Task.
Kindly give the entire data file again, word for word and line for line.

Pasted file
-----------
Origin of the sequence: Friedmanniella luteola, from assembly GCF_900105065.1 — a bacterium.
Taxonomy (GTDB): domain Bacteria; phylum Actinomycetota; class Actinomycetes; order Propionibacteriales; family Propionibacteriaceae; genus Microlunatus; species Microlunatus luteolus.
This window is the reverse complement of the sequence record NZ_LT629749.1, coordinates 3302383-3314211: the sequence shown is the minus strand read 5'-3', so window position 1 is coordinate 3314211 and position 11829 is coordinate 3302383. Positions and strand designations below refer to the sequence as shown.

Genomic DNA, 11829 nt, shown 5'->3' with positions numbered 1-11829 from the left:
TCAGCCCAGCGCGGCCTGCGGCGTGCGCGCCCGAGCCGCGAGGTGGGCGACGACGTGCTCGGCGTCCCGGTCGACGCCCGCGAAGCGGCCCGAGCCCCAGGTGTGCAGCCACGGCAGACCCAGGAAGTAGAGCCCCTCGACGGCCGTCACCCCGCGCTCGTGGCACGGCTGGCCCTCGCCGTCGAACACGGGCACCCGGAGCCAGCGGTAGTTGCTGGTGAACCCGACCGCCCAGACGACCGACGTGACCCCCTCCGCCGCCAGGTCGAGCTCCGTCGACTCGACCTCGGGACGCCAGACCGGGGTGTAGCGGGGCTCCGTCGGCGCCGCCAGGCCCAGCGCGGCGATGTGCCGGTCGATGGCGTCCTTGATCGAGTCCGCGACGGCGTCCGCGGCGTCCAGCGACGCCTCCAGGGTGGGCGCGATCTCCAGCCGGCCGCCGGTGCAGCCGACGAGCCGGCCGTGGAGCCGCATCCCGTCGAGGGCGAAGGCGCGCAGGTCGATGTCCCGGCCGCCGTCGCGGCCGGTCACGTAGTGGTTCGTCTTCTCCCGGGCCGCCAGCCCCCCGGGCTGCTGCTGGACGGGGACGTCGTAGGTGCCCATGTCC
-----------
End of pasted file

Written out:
Origin of the sequence: Friedmanniella luteola, from assembly GCF_900105065.1 — a bacterium.
Taxonomy (GTDB): domain Bacteria; phylum Actinomycetota; class Actinomycetes; order Propionibacteriales; family Propionibacteriaceae; genus Microlunatus; species Microlunatus luteolus.
This window is the reverse complement of the sequence record NZ_LT629749.1, coordinates 3302383-3314211: the sequence shown is the minus strand read 5'-3', so window position 1 is coordinate 3314211 and position 11829 is coordinate 3302383. Positions and strand designations below refer to the sequence as shown.

Genomic DNA, 11829 nt, shown 5'->3' with positions numbered 1-11829 from the left:
TCAGCCCAGCGCGGCCTGCGGCGTGCGCGCCCGAGCCGCGAGGTGGGCGACGACGTGCTCGGCGTCCCGGTCGACGCCCGCGAAGCGGCCCGAGCCCCAGGTGTGCAGCCACGGCAGACCCAGGAAGTAGAGCCCCTCGACGGCCGTCACCCCGCGCTCGTGGCACGGCTGGCCCTCGCCGTCGAACACGGGCACCCGGAGCCAGCGGTAGTTGCTGGTGAACCCGACCGCCCAGACGACCGACGTGACCCCCTCCGCCGCCAGGTCGAGCTCCGTCGACTCGACCTCGGGACGCCAGACCGGGGTGTAGCGGGGCTCCGTCGGCGCCGCCAGGCCCAGCGCGGCGATGTGCCGGTCGATGGCGTCCTTGATCGAGTCCGCGACGGCGTCCGCGGCGTCCAGCGACGCCTCCAGGGTGGGCGCGATCTCCAGCCGGCCGCCGGTGCAGCCGACGAGCCGGCCGTGGAGCCGCATCCCGTCGAGGGCGAAGGCGCGCAGGTCGATGTCCCGGCCGCCGTCGCGGCCGGTCACGTAGTGGTTCGTCTTCTCCCGGGCCGCCAGCCCCCCGGGCTGCTGCTGGACGGGGACGTCGTAGGTGCCCATGTCC